The Avro Arrow parallels the same dark and cloudy mythical status as the Ross. Were it the best fighter of the day is irrelevant. It was bleeding edge expensive but technology. Started under the Liberals, the ham-fisted, strategically, politically inept cancellation by the Diefenbaker government was the real tragedy.
We named Project Arrow for Avro Arrow. The spirit of what those amazing 🇨🇦s did in the 1950s inspires us still.
I’m not afraid of how it ended, I know its history. If it were easy, there’d be nothing to talk about.
— Flavio Volpe (@FlavioVolpe1) January 9, 2023
That particular government did have sound reasons to cancel the Arrow. The problem was how they did it. They decided to cheap out from cold feet due to political blowback from our massive Cold War defense spending.
But in their flailing cancellation, they scuppered the entire and incredibly high-tech Canadian aeronautics industry. Unforgivably compounding the error by destroying all existing airframes, they flushed all prior investments down the toilet like your kid’s goldfish. Most of those suddenly unemployed engineers were eagerly hoovered up by the US industry. They went on to build things like the Apollo program, SR-71s, and F-15s – a loss of untold billions of dollars.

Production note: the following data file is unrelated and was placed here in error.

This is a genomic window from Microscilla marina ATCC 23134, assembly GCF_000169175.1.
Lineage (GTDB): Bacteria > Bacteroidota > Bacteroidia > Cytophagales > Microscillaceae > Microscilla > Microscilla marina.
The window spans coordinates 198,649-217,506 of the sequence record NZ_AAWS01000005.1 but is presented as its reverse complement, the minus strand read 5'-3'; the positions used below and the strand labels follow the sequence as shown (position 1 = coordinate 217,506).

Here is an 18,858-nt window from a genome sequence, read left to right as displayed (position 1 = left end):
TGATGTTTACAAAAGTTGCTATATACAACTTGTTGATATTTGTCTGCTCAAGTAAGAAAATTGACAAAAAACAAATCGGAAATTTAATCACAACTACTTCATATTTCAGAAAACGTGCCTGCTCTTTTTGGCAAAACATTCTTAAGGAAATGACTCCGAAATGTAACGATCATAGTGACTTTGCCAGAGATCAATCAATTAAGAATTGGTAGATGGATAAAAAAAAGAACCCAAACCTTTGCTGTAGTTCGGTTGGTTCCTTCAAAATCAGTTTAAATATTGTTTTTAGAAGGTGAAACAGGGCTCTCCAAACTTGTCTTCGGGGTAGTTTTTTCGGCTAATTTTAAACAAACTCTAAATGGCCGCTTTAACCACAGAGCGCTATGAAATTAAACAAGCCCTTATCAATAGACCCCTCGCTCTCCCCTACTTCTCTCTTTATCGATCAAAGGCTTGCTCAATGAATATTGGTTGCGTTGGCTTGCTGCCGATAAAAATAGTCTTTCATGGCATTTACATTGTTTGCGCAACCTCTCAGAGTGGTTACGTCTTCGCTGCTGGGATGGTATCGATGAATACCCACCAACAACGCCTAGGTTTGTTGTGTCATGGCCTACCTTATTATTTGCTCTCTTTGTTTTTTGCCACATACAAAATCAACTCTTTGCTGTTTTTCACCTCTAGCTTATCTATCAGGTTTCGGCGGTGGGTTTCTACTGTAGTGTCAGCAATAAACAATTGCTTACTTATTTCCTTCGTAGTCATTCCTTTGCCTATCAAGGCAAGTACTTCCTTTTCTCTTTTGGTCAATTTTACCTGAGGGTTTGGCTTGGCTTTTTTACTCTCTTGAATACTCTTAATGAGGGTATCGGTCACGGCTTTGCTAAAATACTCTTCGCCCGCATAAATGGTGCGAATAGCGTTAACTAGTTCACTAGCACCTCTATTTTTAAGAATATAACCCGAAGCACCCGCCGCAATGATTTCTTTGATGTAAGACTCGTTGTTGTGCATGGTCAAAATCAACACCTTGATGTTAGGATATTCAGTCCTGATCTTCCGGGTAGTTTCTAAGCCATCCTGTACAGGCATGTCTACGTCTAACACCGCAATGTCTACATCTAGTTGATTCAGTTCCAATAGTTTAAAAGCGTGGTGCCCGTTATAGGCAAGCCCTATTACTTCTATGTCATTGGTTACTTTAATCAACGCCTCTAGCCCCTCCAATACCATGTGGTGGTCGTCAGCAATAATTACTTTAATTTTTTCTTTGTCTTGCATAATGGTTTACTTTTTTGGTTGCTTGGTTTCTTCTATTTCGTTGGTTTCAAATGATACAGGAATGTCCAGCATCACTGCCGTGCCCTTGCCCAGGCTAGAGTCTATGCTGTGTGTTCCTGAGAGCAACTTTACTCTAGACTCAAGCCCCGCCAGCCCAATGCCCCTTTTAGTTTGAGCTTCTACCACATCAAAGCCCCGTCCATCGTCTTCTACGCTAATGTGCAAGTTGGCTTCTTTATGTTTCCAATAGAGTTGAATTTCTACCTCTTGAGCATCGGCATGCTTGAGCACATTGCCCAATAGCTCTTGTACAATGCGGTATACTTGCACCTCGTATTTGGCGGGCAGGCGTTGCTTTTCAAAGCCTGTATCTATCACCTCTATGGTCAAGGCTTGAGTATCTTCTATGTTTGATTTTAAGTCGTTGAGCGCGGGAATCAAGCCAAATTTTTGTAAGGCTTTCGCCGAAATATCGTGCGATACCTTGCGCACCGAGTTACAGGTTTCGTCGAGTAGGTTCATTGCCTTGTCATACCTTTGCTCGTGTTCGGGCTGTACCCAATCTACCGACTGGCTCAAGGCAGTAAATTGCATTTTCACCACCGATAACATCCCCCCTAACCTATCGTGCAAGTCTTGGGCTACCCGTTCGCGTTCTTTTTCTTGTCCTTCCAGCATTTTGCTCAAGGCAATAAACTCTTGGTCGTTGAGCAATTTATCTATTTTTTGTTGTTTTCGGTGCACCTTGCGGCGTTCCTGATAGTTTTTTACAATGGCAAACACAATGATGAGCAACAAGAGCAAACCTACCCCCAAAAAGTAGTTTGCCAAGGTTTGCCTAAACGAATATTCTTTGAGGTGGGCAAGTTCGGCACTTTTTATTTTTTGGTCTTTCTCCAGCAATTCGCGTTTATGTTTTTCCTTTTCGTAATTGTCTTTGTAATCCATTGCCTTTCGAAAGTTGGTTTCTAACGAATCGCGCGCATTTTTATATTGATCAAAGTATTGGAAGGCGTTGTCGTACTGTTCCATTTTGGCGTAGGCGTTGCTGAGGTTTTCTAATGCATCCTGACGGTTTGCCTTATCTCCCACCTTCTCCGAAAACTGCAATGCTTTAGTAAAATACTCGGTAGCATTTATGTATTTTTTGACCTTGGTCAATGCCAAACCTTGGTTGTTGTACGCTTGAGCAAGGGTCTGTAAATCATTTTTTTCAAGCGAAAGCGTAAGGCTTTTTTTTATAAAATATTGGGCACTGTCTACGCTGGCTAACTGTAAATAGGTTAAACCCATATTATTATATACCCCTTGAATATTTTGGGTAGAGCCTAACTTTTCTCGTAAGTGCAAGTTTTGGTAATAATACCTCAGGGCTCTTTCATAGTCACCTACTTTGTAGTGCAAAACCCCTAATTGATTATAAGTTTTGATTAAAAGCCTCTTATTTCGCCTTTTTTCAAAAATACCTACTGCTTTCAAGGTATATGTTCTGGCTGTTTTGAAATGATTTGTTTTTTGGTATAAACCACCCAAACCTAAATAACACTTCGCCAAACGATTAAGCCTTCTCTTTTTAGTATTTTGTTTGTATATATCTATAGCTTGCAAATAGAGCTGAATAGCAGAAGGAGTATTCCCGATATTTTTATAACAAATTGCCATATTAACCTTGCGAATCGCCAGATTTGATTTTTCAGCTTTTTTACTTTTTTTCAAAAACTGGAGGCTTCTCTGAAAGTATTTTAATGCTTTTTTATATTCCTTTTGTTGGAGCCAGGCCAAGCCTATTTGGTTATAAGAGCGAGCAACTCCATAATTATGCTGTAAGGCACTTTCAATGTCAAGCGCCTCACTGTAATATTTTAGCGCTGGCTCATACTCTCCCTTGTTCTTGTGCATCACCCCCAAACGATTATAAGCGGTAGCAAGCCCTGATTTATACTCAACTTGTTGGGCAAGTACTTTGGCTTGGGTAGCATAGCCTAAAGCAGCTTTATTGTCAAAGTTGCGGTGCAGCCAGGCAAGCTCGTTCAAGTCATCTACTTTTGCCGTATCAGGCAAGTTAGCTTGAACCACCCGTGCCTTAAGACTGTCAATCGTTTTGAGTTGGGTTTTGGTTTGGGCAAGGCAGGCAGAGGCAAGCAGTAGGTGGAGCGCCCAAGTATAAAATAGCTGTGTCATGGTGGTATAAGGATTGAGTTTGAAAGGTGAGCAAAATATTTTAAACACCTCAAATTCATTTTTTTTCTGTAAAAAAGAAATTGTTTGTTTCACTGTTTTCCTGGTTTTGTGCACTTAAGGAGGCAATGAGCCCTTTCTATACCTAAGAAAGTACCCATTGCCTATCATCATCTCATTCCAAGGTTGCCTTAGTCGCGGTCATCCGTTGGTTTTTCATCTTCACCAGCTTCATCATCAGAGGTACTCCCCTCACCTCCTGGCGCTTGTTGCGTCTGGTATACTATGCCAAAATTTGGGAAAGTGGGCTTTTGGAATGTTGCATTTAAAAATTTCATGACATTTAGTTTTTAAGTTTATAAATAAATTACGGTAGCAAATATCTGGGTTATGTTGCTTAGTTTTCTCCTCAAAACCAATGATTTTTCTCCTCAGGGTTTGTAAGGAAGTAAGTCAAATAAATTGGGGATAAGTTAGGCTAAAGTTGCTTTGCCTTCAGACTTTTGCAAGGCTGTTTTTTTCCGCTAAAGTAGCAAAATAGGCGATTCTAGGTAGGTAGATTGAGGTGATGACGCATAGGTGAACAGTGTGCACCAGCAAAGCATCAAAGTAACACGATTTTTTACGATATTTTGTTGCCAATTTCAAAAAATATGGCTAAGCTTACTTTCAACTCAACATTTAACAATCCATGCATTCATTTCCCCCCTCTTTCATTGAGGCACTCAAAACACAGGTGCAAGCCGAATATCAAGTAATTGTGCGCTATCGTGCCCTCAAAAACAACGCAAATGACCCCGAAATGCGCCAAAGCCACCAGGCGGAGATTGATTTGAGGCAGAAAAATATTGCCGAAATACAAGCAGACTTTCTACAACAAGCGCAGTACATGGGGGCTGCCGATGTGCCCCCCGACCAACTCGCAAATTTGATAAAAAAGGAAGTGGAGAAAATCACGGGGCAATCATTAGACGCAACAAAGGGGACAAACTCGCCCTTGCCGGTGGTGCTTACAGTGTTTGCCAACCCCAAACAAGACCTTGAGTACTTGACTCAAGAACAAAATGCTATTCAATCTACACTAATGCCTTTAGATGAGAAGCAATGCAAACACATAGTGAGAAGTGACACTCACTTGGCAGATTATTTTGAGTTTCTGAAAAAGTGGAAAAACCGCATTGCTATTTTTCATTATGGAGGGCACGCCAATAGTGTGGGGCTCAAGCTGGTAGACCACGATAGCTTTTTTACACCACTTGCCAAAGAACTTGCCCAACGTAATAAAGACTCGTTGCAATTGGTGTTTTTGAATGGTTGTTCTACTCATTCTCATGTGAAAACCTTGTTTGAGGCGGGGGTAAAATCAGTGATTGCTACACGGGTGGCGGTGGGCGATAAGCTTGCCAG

Later in the 1980s, we needed to replace our Oberon-class subs. Guess how that went?
Canada needs submarines as part of its territorial defense for several good reasons. But what was 1950’s era super-U-Boats do have a life expectancy you can’t push past without risking the lives of the people you expect to crew them. Thus for the Arctic, the RCN wanted nuclear-propelled boats made sense. But nukes were a political no-no.
After an expensive multi-decade Navy staff analysis process, the government said no. “O-boats” were retained well past their expiry date. Their RN sisters were museum ships by then, and we finally got hand-me-down Upholders. Ships with shortened life spans, higher maintenance costs, and serious problems forced Lt(N) Chris Saunders to sacrifice himself to save HMCS Chicoutimi.
— Kraken 38 (@AngusTopshee) June 14, 2021
Then the Sea King replacement. Helicopters: how hard is that to screw up? Replace an outstanding aircraft that served our needs incredibly well. Pointless political dickers, great old girls to serve from 1963 through 2018.